Learning to be a superhero involves much more loss and bloodshed than anticipated.
First three episodes now streaming on Amazon Prime Video. The remaining five episodes will debut weekly on Friday.
Created by writer Robert Kirkman and artist Cory Walker — shortly before Kirkman and artist Tony Moore created The Walking Dead — for a new line from Image Comics, Invincible, first published in 2003, presented a brightly-colored universe of superheroes with a counterintuitive sense of the explicit violence that was implicit in such a world. The series quickly drew the attention of the major Hollywood studios and Paramount Pictures announced the development of a feature film in 2005.
Meanwhile, Marvel Comics hired Kirkman as a freelance writer, and his work began to be published in 2004. He continued his work for Image Comics, and became a partner there in 2008. In 2010, The Walking Dead television series debuted on AMC, quickly becoming a smash and opening the uber-violent world of zombies to basic cable audiences.
Amazon Studios announced its animated adaptation of the comic-book series in 2018, with Kirkman on board as executive producer. A live-action film version remains in the early stages of development, per EW, with Seth Rogen and Evan Goldberg still involved.
The first three episodes of the series debuted this past Friday. I watched it out of curiosity, to see how its approach to superheroes plays in the many years since the comic-book series debuted, before the live-action Marvel Cinematic Universe began in 2008 with Iron Man and the shadow of superheroes grew to dominate mainstream entertainment.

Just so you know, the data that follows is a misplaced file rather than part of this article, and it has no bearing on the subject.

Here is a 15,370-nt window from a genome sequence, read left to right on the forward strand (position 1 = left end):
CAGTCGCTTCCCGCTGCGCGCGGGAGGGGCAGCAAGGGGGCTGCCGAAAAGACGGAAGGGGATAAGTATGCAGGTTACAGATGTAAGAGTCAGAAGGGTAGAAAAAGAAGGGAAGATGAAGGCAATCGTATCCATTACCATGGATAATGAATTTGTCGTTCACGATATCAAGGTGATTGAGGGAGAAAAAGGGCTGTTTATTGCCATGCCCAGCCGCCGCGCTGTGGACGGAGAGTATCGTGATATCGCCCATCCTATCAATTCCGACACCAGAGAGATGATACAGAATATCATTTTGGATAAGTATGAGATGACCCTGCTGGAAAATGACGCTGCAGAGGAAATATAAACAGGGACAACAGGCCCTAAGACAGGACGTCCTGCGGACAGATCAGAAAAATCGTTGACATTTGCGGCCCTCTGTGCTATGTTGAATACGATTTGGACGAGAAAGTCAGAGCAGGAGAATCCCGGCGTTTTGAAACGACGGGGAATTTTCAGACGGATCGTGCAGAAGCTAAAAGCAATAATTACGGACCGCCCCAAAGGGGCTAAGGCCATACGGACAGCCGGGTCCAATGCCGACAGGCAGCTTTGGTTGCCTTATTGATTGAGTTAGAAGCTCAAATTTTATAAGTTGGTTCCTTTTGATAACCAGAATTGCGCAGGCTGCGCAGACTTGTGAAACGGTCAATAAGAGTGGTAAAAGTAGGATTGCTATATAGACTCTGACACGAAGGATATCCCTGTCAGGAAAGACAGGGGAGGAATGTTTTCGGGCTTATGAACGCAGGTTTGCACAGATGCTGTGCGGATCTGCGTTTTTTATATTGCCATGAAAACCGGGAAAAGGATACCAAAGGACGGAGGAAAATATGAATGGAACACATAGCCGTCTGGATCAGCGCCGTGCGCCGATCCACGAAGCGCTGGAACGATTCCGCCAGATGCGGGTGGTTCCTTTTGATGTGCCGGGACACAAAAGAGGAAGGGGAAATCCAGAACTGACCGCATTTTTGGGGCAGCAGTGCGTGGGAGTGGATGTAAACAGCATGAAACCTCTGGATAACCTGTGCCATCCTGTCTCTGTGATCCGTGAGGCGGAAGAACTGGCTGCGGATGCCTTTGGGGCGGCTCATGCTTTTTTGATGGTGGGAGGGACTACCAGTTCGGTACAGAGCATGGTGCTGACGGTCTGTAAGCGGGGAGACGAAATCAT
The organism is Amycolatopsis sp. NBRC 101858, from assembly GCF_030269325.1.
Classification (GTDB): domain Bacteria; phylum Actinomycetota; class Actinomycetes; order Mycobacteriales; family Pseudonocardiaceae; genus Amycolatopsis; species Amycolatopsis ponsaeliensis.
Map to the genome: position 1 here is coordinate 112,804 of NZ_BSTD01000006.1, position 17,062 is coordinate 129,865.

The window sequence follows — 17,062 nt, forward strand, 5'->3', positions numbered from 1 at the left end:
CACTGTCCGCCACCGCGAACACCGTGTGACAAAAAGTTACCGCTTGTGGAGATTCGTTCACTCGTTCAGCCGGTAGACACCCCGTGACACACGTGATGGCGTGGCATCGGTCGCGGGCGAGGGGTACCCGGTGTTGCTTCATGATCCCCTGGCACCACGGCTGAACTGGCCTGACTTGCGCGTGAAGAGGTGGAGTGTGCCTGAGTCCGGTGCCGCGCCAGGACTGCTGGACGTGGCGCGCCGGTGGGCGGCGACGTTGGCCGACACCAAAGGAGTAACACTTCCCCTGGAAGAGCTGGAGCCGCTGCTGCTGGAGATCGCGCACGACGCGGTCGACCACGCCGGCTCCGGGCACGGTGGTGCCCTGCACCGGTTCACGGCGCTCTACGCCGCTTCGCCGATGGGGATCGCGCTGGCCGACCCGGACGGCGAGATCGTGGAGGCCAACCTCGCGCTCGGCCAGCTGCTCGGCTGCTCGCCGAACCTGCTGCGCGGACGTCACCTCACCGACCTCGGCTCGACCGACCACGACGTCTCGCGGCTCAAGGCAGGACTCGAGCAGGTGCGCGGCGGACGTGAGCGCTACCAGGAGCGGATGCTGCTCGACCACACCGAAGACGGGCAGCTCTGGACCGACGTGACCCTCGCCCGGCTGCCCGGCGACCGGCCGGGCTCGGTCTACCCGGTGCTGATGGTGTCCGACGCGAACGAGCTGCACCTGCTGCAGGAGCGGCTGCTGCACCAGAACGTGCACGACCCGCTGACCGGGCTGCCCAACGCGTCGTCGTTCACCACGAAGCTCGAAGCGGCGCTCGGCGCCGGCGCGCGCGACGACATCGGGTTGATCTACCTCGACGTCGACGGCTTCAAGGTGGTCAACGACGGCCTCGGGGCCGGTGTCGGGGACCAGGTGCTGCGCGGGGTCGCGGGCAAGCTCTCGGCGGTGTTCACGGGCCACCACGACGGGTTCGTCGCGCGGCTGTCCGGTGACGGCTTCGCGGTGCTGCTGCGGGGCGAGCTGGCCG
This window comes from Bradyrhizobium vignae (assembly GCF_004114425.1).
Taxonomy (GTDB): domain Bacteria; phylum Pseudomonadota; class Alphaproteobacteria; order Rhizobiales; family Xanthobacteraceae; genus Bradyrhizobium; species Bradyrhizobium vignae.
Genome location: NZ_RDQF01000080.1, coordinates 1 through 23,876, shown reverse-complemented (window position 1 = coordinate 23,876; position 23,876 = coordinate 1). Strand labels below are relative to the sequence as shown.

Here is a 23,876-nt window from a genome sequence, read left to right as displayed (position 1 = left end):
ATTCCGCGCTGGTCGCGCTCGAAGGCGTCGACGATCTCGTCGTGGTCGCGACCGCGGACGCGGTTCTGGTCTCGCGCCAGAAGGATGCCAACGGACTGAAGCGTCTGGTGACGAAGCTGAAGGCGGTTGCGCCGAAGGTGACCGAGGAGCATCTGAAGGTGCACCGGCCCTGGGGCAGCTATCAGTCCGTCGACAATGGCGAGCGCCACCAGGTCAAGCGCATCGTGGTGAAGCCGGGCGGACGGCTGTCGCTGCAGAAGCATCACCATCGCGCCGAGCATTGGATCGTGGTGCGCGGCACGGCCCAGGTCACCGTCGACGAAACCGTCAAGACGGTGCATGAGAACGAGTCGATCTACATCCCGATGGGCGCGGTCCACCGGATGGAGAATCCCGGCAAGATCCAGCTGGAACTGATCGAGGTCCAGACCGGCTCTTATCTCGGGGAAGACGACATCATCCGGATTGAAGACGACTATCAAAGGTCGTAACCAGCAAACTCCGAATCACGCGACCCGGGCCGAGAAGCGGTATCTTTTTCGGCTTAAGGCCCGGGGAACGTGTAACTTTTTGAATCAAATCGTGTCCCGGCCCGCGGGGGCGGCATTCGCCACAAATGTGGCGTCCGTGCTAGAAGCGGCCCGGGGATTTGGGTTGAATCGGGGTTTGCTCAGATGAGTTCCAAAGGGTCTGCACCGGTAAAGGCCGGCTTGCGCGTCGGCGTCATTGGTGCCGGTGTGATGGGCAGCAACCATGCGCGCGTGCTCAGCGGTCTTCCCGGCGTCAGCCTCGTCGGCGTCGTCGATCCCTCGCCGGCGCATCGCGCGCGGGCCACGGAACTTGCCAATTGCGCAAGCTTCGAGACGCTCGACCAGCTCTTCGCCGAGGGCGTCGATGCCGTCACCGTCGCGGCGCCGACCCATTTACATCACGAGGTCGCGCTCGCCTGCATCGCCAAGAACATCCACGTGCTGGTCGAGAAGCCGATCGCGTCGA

As a reader of the comic-book series during its first several dozen issues — until Kirkman’s fake-out ‘sincerity’ in the back-pages of the book, about a certain character’s fate, caused me to cancel my subscription — I admit to harboring an unreasonable prejudice against the series. Watching the first episode, however, I found myself quickly engaged by the bright and bold 2-D graphics and the relationship between young Mark Grayson (voiced by Steven Yuen), his superhero father Omni-Man (J.K. Simmons), and his human mother Debbie Grayson (Sandra Oh).
The voice acting, which includes Gillian Jacobs as Atom Eve, Zazie Beetz as Amber Bennett, Zachary Quinto as Robot, Jason Mantzoukas as Rex Splode, and Walton Goggins as Cecil Stedman, is outstanding. The brisk pace and developing story are also high marks.
Near the end of the first episode, however, I was reminded that the original comic-book series was notorious for its violent content, which is reproduced in the television series to the point of irrelevance. So much blood comes gushing out, it ceases to have much impact upon constant repetition, which continues in the second and third episodes; likewise, the torn-apart bodies and depiction of severed body parts has a numbing effect.
I’m sure that the creators and the adapters are driven by their own artistic impulses to make such depictions a calling card for the series. Certainly, it makes the series much more sobering to witness all the explicit carnage that ensues from earth-shaking encounters between murderous criminal invaders and heroic defenders of Earth.
So far, though, the series has not made a case to wade through all the bloodshed for an hour per week. It’s an inextricable element of the series, which may attract the majority of viewers, who have a higher tolerance for such things than I do. That is more a comment on my own aging sensibilities than a condemnation of the series, by any means.
Content advisory: there will be blood. Spiced with profanities and severed body parts. Yikes! And more blood.
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ScreenAnarchy – Now Streaming: INVINCIBLE, Got Blood If You Want It
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March 29, 2021